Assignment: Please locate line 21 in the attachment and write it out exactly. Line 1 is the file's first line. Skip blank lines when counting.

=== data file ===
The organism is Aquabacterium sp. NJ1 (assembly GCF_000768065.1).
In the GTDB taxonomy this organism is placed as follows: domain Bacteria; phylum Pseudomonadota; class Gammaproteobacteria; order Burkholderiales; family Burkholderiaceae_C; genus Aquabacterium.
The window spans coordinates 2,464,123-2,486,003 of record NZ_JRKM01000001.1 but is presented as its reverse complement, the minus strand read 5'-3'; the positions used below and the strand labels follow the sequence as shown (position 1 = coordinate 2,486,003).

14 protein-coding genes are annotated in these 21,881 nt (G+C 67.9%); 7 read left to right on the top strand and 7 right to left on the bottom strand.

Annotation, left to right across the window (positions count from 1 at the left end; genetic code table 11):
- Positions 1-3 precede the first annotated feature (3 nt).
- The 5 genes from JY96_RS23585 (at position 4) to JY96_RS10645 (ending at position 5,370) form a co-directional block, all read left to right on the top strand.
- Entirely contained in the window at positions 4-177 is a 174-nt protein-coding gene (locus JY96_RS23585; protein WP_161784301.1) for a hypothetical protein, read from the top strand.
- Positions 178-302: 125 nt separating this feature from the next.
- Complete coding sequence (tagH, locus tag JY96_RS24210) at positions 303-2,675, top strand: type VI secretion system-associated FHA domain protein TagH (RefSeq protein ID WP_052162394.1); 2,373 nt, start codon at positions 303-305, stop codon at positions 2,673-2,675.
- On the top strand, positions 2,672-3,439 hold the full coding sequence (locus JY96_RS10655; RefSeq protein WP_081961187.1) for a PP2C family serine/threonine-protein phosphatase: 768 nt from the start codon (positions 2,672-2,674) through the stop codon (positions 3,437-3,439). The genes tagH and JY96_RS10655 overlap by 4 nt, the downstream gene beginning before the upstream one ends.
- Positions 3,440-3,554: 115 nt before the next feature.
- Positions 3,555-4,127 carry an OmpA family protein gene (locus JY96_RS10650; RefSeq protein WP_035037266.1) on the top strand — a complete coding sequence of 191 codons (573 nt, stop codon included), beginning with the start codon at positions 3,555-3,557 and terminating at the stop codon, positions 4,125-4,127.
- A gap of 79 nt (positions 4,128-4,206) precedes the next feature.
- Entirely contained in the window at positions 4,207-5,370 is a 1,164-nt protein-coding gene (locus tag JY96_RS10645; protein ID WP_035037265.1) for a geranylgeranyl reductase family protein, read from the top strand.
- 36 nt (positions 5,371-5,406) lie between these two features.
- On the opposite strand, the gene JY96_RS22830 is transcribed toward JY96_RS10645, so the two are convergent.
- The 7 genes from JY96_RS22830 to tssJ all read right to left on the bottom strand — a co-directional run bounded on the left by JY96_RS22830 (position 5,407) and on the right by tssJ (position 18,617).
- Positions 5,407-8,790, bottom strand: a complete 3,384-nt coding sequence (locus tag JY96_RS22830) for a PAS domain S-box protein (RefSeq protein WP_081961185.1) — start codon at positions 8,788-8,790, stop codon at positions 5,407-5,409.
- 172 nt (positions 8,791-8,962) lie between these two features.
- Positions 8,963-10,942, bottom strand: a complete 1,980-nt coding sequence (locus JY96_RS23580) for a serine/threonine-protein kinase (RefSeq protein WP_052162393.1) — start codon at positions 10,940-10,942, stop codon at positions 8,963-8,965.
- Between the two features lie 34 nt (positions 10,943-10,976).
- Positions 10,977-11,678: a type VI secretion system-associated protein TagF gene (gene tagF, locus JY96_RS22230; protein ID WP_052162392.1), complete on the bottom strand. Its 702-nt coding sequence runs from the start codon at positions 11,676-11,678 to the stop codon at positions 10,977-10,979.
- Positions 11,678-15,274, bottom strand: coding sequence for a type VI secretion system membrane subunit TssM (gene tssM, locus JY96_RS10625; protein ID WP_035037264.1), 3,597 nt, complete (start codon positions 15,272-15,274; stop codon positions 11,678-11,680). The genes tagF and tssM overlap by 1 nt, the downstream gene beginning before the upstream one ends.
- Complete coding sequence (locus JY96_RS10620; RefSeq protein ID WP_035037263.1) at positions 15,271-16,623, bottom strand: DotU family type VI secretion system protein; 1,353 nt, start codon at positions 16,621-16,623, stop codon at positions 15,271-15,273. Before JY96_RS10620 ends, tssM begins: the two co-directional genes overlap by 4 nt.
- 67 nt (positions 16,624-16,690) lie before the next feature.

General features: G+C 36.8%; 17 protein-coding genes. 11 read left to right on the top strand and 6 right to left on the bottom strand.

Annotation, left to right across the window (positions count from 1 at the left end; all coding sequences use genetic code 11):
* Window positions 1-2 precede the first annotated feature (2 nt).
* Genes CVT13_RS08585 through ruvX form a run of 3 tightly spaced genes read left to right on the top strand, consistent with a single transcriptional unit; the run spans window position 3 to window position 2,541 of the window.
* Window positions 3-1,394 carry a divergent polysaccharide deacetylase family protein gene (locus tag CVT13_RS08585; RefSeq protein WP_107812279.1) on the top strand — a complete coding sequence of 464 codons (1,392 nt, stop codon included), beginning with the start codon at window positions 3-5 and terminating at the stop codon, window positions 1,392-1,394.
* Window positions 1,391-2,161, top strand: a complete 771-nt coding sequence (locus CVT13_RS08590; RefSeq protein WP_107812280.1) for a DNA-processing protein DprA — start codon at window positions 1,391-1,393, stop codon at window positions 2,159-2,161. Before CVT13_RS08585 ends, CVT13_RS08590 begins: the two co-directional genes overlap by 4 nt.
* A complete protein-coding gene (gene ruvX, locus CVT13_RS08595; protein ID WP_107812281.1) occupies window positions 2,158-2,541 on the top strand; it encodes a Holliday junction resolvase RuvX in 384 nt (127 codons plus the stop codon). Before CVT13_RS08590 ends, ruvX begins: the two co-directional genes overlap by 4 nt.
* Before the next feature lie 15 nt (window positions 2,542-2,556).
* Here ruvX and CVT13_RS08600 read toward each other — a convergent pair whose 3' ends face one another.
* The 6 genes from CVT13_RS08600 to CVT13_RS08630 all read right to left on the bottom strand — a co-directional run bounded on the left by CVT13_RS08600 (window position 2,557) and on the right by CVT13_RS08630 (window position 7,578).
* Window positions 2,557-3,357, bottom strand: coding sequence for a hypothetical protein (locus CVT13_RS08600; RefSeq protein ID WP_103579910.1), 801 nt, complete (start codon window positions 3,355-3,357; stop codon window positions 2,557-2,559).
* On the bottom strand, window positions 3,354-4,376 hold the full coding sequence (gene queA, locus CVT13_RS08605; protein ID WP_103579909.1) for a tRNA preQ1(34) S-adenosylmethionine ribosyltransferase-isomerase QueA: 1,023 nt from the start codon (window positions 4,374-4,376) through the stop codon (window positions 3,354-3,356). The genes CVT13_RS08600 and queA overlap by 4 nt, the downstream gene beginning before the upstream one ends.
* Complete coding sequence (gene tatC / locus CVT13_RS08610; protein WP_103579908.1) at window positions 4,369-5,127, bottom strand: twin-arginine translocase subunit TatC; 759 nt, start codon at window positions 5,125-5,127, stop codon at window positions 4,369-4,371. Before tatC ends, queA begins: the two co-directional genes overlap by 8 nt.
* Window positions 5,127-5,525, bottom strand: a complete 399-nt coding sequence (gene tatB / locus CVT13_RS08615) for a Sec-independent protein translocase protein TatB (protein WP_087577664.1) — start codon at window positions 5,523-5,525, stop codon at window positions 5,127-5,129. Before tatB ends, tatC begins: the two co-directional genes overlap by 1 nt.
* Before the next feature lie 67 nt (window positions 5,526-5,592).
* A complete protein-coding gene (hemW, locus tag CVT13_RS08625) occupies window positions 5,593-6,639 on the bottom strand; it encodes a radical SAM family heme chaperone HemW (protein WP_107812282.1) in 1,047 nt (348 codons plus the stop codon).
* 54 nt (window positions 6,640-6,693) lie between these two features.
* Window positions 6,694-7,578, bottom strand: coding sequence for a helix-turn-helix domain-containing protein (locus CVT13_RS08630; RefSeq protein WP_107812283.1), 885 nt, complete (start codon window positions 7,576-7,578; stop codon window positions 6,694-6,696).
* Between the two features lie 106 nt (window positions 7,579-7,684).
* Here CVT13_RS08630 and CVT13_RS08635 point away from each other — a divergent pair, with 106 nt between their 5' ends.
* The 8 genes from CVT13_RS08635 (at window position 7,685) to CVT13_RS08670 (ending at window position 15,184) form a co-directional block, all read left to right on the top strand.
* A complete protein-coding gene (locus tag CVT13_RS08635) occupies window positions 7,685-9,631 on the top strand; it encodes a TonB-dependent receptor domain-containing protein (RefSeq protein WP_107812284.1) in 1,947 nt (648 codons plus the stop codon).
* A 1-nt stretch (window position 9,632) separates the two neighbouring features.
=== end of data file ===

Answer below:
- Positions 8,963-10,942, bottom strand: a complete 1,980-nt coding sequence (locus JY96_RS23580) for a serine/threonine-protein kinase (RefSeq protein WP_052162393.1) — start codon at positions 10,940-10,942, stop codon at positions 8,963-8,965.